Monday, October 13, 2014

Some things Need Repeat Applications & Need to be Written about Repeatively!

Sod Webworms
With the rain, treat for insects.  Sod webworms like to feed at night and on cloudy overcast days.  Obviously they have been chowing down the last month or two!  They will feed on all types of grass (Centipede, St. Augustine, Zoysia, Bermuda, Bahia).  If you have a lot of moths that fly a zigzag pattern then quickly sit back down, chances are you have an adult sod webworm laying eggs in your grass.  The damage that the sod webworm does looks like someone scalped an area of the grass with a very dull mower blade.  The grass is very ragged looking and you can see where the larva chewed on the grass.  If you look in the thatch area, you can see the feces and sometimes the worm itself.  Sod webworms are easily controlled with Bifen or Sevin.

Fire ants
With all the rain, the fire ants have come back with a vengeance!  If you put out bait in the spring, it is probably a good time to apply another application.  Baiting large areas (your entire property), is a very effective way to control fire ants and very inexpensive.  Using contact killers like Sevin or Bifen are also best used over a large area.  Most of the time mound treating simply chases the ant from one area to another.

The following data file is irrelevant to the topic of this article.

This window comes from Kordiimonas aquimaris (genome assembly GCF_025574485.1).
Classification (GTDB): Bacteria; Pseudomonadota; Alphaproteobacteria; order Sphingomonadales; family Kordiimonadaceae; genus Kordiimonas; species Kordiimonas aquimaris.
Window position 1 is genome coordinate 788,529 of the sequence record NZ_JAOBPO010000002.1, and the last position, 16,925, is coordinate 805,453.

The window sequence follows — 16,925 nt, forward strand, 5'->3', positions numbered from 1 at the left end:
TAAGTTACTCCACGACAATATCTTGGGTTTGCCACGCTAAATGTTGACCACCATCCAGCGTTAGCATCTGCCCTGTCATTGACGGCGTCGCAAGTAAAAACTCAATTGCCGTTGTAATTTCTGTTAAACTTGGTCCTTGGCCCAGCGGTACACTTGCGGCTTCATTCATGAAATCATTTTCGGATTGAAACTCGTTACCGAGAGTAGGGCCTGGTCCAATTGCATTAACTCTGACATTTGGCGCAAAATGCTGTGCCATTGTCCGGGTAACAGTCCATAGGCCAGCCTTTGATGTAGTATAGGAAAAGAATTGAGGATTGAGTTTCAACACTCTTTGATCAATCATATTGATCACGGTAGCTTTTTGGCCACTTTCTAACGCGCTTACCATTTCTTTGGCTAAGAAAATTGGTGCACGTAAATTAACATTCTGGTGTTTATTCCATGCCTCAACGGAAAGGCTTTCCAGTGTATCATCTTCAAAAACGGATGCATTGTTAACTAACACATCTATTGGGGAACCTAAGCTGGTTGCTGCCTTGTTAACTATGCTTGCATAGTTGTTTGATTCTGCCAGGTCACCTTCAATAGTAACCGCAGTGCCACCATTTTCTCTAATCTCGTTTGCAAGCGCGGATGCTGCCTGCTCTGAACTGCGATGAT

Mole crickets
Mole crickets are young adults with their wings and are up near the surface tunneling ferociously!  Scout your yard for potential damage and treat as needed.  You can scout your yard by using soap flush (2 oz. of liquid dish detergent in a 5 gallon bucket of water, spread over a 2 ft by 2 ft area).  Wait 5 minutes to see what comes up.  To control these pests, use Mole Cricket Bait, Intice perimeter bait (NOP approved, LEED Tier 3), or Sevin.

Large Patch (the disease formerly known as Brown Patch)
With all the rain and the cool weather, Large Patch has exploded!  Cleary’s and Disarm provide a good one-two punch. If you know the areas that get brown patch, we get great reports about Neptune Harvest’s Crab Shell, Nature’s Blend, and Cotton Burr Compost suppressing the disease in areas that it has been perennial problem.  

If you are planning on transplanting a tree this fall, now is the time to root prune.  For root pruning trees, a good rule of thumb is for every inch in diameter of tree, you want twelve inches of root ball.  Sometimes this is not practical because you are usually transplanting an over-crowded tree or a tree located too close to a house or sidewalk.  At this point outline the biggest ball you can possibly move and just dig straight down severing the roots without actually removing the soil.  Come back in a month and dig away from the area that you severed leaving your tree in a little moat.  Spray the tree with transfilm (anti-transparent) and remove the tree. Use DieHard Transplant in the new hole.

Spray horticulture and neem oils now to kill over-wintering insects, this will put you ahead of the insect game in the spring.  

When buying gas for your lawn mower, be sure use ethanol free gas and to include a gas stabilizer to help prevent your carburetor from getting varnished over the winter.